The Daily Telegraph

Politician­s must be held to account for the tactics of fear and coercion deployed during lockdown

- Kintbury, Berkshire

sir – We need to dispel the idea that the pandemic was “unpreceden­ted” (Letters, March 4) if we are to truly learn the lessons.

The world has faced pandemics and epidemics since the dawn of time. What was unpreceden­ted, on this occasion, was the willingnes­s of democratic government­s to adopt the tactics of fear and coercion.

The leaked Whatsapp messages in your Lockdown Files do not show politician­s “doing their best”; they show a contempt for our democratic rights and an abuse of power.

In any case, trying your best is no substitute for performing well and being accountabl­e. By all means empathise with Matt Hancock in a way that he did not as loved ones and families were ripped apart for months on end. But if people are too ready to forgive and forget, we will learn nothing.

Barry Gray

Bournemout­h, Dorset

sir – To read some of the Whatsapp messages sent by politician­s who were supposed to be protecting the country is truly terrifying. I am horrified by how lightly they took the power they had, sometimes even joking about it.

Patricia Essex

Hedge End, Hampshire

sir – I am astonished by people whose attitude to these revelation­s is: “It doesn’t matter – it’s in the past.”

It is this head-in-the-sand approach that will allow those who represent us to continue to erode our freedoms in order to gratify their personal vanity and advance their political ambitions.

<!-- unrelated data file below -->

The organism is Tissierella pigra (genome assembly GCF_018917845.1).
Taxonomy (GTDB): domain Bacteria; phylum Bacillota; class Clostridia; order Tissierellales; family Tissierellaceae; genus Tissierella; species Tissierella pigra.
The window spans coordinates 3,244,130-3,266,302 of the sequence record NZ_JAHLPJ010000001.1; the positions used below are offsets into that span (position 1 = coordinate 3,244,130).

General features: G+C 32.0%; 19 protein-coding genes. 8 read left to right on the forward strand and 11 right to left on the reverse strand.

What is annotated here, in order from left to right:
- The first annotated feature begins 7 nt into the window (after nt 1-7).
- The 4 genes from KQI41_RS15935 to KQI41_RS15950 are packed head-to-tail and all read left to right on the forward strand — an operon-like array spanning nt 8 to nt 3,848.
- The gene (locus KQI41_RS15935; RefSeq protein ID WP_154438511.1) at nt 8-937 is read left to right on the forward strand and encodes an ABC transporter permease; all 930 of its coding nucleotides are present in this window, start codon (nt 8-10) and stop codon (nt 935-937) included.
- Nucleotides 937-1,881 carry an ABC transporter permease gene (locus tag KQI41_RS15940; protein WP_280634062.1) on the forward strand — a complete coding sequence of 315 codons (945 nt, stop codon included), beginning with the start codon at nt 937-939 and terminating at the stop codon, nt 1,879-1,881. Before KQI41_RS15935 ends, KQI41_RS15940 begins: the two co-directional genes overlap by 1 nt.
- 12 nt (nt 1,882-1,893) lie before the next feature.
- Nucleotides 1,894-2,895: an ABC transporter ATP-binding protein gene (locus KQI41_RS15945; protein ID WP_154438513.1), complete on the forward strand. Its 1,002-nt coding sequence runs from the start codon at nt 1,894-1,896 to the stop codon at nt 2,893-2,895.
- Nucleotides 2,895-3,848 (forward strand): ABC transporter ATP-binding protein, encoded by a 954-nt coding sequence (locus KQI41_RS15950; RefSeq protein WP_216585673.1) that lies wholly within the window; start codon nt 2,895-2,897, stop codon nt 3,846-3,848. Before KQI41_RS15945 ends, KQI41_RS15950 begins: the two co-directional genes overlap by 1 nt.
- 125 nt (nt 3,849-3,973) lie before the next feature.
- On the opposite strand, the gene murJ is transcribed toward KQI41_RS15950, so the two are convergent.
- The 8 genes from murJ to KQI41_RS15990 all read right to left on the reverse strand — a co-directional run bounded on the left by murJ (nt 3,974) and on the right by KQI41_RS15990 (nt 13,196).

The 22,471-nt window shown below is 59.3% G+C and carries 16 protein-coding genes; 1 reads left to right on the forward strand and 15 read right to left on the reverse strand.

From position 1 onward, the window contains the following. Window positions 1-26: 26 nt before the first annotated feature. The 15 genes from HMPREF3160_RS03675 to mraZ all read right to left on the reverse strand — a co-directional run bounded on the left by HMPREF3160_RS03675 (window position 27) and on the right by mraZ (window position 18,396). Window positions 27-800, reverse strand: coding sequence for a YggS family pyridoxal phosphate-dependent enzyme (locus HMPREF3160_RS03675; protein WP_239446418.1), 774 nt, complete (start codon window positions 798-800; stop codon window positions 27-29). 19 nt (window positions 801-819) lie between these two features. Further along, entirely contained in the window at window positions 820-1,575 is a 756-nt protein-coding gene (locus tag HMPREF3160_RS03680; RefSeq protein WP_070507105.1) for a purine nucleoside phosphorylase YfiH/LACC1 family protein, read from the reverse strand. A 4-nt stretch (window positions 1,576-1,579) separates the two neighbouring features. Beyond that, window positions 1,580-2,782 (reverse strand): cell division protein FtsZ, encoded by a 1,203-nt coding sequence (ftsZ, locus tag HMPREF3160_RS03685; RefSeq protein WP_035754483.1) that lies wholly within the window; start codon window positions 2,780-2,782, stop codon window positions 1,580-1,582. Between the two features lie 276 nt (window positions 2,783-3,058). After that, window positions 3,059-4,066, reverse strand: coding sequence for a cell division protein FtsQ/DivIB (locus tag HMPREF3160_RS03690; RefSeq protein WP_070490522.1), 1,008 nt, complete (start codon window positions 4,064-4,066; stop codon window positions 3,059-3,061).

Toby Nutt

Sonning Common, Oxfordshir­e

sir – Gary Read (Letters, March 4) is right that “nobody was prepared” for Covid – but we should have been.

Some years ago, when Jeremy Hunt was health secretary, Exercise Cygnus was carried out – a huge investigat­ion into whether Britain was capable of coping with a serious pandemic. The resultant report stated that it was not – the NHS had insufficie­nt supplies of PPE, too few intensive-care beds and inadequate numbers of ventilator­s.

Yet the report was not published, and action was not taken. And now Mr Hunt is our Chancellor.

Captain Graham Sullivan RN (retd)

Gislingham, Suffolk

sir – In the early weeks of lockdown, I took a 15-minute drive on empty roads so I could walk my dog for an hour on the cliffs overlookin­g the sea. There was no chance of finding myself within 50 yards of another human.

On returning to my car, I was confronted by two police cars and stopped by a policewoma­n, who told me that I was not allowed to be there. When I asked by what authority, she said: “Boris said so two weeks ago.” I remarked that what Boris said was not necessaril­y the law – to which she replied that, if I was found there again, I would be fined. Anticipati­ng the satisfacti­on of proving the police wrong, on getting home I printed off the relevant statutory instrument to take with me the next day. In the morning I tuned in to the Today programme, only to hear that the Government had announced that leaving the house for a walk was permitted so long as the walk took longer than the travel time.

Hew Goldingham

St Leonards-on-sea, East Sussex

sir – I was the Police and Crime Commission­er for the Thames Valley during the Covid lockdowns.

Central direction from the Home Office was shambolic. Some police forces went to absurd lengths arresting people for the most trivial apparent breaches. Others used common sense. Much depended on having a chief constable who had a sense of proportion and instilled it in others.

Fortunatel­y, in the Thames Valley, the vast majority of officers behaved sensibly. However, police were under unreasonab­le pressure to interpret changing rules of increasing absurdity. Anthony Stansfeld

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